“I attribute this success to hard work and actually having a heart for the victims and the community I serve. I have a work ethic that is second to none, and I will compare my record, both in and out of the courtroom, with anyone,” Kendell said.
He has been with the prosecutor’s office more than 20 years, working for the first three years in the civil area and writing legal opinions while attending law school. He said he also worked over the years in Children’s Services cases, juvenile court, and in the various areas of civil cases. He also served several years as the municipal prosecutor for Tipp City
The prosecutor’s office has assistants who help with criminal cases in adult court and juvenile court, Children’s Services and civil cases along with requests for legal opinions.
Around 50 requests per year are received for opinions, he said.
“Nevertheless, depending on what is asked it takes time to research. It is not like a drive through. Trying to research and come up with a good solid legal answer isn’t something that can be done just at the drop of a hat,” he said.
Among Kemmer’s campaign claims are Kendell not being available and a lack of confidence in the prosecutor’s office. Kendell said he didn’t take vacation last year. “If there was a lack of confidence, wouldn’t you expect elected officials to speak up? Nobody has. I would encourage people to go to township trustees, the health department, clerk of courts … and ask,” he said.
Kemmer claimed there also was dissatisfaction with the timeliness of responses. He pointed to a Sept. 11, , letter to Kendell from the board of elections (whose members are Kelly Gillis, Dean Tamplin, Jose Lopez and Robert Huffman Jr.) expressing “disappointment in the lack of service we have received from your office.” The letter said the board had made two decisions before requested opinions were received and was waiting for four opinions needed to make decisions on issues/candidates for the November ballot.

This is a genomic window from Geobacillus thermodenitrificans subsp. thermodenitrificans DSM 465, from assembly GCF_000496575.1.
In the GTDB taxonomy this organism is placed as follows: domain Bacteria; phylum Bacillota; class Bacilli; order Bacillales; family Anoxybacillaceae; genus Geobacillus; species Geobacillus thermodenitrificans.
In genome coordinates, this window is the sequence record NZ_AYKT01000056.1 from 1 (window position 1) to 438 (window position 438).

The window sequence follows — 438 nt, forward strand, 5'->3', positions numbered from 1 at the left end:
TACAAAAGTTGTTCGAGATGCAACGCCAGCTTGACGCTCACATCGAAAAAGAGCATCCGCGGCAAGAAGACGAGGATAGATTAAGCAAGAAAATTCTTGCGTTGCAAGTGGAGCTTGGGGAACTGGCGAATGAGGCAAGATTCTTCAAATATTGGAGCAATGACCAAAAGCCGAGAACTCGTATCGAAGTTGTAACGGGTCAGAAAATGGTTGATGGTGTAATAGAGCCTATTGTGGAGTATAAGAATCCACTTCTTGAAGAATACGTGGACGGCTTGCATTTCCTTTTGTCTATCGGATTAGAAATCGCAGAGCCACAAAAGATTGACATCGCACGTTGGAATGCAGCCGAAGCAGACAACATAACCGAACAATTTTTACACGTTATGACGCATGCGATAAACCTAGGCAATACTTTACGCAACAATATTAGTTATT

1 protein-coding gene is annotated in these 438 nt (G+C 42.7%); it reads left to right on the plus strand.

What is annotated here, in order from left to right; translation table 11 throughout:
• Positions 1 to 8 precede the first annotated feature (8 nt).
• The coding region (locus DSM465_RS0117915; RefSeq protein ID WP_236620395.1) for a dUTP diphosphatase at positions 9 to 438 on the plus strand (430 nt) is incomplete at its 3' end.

“That was during a period of time the board went public on a couple of issues where they had made mistakes,” Kendell said. “Bev (Kendall named director last summer) found quite a few of these irregularities. Once she starts finding irregularities, they want things answered overnight … The man hours that have been put into it have been way above what we normally experience.”
Kendell said he assigned other employees to help with those requests. Among issues at the time were offices for a village and the county Educational Service Center being on the ballot in the wrong year.
Kendell said the largest issues facing the office are the heroin problem and sexual crimes against children.
He said that, conservatively, 80 percent of cases involve heroin in some way. Kendell is a member of a recently formed heroin task force that also includes the sheriff, Troy’s fire chief and others such as pastors, social workers and mental health professionals.
“We are not going to arrest our way out of it, not going to prosecute our way out of it. We want to try to get at the front end of it and see what we can do before these people actually go out and break he law and break into your garage, your car or rob your bank,” he said.